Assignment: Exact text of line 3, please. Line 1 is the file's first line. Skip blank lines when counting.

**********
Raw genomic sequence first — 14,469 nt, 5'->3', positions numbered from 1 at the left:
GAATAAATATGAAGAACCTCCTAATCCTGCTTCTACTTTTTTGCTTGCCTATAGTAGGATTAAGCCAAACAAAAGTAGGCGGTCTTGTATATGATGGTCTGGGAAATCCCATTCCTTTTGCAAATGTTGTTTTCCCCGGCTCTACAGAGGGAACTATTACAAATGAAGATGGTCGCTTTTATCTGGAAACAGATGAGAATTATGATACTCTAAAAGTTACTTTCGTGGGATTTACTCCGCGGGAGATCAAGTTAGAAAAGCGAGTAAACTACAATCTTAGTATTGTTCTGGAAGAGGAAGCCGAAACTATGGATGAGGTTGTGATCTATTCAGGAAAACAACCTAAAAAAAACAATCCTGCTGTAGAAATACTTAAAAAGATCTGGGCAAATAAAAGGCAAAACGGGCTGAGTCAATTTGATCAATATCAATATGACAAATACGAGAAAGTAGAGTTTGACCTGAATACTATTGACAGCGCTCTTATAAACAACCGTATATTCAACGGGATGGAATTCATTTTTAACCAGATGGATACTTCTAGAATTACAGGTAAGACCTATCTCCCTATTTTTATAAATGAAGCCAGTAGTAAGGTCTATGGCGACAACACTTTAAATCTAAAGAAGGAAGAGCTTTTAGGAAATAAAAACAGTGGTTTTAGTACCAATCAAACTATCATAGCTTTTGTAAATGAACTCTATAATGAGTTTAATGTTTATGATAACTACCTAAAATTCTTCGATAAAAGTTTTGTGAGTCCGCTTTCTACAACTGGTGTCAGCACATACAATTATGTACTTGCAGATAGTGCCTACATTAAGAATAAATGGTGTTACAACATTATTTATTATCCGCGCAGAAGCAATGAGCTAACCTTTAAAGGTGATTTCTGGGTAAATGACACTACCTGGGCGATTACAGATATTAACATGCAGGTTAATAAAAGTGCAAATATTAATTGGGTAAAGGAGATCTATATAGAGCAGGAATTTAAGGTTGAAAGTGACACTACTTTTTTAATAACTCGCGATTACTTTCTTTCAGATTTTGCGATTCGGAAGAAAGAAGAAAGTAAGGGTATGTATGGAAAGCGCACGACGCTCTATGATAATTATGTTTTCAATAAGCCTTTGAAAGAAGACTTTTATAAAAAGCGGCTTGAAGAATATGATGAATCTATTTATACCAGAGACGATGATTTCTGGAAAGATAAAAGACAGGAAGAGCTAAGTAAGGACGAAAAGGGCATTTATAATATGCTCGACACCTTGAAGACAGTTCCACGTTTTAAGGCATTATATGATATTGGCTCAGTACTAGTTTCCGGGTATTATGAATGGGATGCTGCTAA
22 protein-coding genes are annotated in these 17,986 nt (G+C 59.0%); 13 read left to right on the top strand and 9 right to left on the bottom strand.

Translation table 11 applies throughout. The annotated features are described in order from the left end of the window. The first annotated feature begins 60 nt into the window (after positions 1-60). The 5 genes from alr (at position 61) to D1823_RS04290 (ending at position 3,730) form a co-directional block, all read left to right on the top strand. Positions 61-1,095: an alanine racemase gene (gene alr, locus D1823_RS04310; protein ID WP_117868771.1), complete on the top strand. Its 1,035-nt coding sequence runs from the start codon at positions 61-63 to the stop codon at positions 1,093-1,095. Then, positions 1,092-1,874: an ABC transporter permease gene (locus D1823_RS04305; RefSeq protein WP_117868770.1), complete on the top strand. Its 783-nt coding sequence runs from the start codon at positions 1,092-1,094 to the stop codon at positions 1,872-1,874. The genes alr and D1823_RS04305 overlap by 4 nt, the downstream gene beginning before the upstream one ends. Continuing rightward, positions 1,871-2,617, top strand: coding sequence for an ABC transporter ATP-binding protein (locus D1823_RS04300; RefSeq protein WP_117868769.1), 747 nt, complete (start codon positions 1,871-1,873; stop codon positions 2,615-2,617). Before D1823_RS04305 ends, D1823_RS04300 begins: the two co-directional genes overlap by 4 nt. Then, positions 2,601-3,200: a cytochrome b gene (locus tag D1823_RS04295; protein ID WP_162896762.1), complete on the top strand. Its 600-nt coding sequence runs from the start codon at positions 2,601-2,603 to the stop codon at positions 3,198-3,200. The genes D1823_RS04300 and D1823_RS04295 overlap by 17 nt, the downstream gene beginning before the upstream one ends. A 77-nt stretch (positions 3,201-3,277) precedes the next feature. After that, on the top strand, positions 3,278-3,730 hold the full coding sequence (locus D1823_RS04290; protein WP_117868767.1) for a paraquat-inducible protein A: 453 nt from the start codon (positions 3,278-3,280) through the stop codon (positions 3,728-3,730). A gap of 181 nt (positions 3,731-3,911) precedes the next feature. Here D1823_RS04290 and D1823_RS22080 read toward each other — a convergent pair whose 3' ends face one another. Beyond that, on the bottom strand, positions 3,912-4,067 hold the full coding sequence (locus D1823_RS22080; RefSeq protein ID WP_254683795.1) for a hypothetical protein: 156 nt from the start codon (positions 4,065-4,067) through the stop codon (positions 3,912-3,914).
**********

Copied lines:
22 protein-coding genes are annotated in these 17,986 nt (G+C 59.0%); 13 read left to right on the top strand and 9 right to left on the bottom strand.